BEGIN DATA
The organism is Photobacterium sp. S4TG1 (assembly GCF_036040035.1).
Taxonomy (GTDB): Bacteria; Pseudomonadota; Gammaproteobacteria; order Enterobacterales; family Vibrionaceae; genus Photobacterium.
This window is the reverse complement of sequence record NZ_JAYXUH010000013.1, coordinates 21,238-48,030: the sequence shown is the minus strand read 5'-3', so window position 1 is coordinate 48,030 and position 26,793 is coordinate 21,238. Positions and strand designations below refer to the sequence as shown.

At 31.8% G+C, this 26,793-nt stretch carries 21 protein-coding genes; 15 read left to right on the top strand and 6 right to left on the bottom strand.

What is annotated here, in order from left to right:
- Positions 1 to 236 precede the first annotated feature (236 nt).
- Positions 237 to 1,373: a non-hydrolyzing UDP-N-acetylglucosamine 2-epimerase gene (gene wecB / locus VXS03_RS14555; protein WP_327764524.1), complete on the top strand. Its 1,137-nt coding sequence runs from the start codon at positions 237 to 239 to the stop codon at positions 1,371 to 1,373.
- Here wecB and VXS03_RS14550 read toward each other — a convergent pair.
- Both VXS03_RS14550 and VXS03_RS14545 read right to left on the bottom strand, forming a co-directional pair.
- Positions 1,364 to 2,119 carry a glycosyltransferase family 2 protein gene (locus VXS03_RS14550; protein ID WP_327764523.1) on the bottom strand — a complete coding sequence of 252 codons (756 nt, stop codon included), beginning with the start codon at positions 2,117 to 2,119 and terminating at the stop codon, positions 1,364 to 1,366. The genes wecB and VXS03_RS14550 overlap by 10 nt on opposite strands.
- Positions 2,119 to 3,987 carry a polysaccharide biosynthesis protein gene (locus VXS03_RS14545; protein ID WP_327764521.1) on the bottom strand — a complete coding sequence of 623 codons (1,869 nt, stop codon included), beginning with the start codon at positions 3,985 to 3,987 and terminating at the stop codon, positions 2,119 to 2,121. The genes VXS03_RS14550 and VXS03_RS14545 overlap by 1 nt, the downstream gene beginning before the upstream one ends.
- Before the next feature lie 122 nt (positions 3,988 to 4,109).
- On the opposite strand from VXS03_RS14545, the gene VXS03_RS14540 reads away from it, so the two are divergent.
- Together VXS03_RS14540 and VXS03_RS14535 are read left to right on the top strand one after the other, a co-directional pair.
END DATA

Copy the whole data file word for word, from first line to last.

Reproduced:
The organism is Photobacterium sp. S4TG1 (assembly GCF_036040035.1).
Taxonomy (GTDB): Bacteria; Pseudomonadota; Gammaproteobacteria; order Enterobacterales; family Vibrionaceae; genus Photobacterium.
This window is the reverse complement of sequence record NZ_JAYXUH010000013.1, coordinates 21,238-48,030: the sequence shown is the minus strand read 5'-3', so window position 1 is coordinate 48,030 and position 26,793 is coordinate 21,238. Positions and strand designations below refer to the sequence as shown.

At 31.8% G+C, this 26,793-nt stretch carries 21 protein-coding genes; 15 read left to right on the top strand and 6 right to left on the bottom strand.

What is annotated here, in order from left to right:
- Positions 1 to 236 precede the first annotated feature (236 nt).
- Positions 237 to 1,373: a non-hydrolyzing UDP-N-acetylglucosamine 2-epimerase gene (gene wecB / locus VXS03_RS14555; protein WP_327764524.1), complete on the top strand. Its 1,137-nt coding sequence runs from the start codon at positions 237 to 239 to the stop codon at positions 1,371 to 1,373.
- Here wecB and VXS03_RS14550 read toward each other — a convergent pair.
- Both VXS03_RS14550 and VXS03_RS14545 read right to left on the bottom strand, forming a co-directional pair.
- Positions 1,364 to 2,119 carry a glycosyltransferase family 2 protein gene (locus VXS03_RS14550; protein ID WP_327764523.1) on the bottom strand — a complete coding sequence of 252 codons (756 nt, stop codon included), beginning with the start codon at positions 2,117 to 2,119 and terminating at the stop codon, positions 1,364 to 1,366. The genes wecB and VXS03_RS14550 overlap by 10 nt on opposite strands.
- Positions 2,119 to 3,987 carry a polysaccharide biosynthesis protein gene (locus VXS03_RS14545; protein ID WP_327764521.1) on the bottom strand — a complete coding sequence of 623 codons (1,869 nt, stop codon included), beginning with the start codon at positions 3,985 to 3,987 and terminating at the stop codon, positions 2,119 to 2,121. The genes VXS03_RS14550 and VXS03_RS14545 overlap by 1 nt, the downstream gene beginning before the upstream one ends.
- Before the next feature lie 122 nt (positions 3,988 to 4,109).
- On the opposite strand from VXS03_RS14545, the gene VXS03_RS14540 reads away from it, so the two are divergent.
- Together VXS03_RS14540 and VXS03_RS14535 are read left to right on the top strand one after the other, a co-directional pair.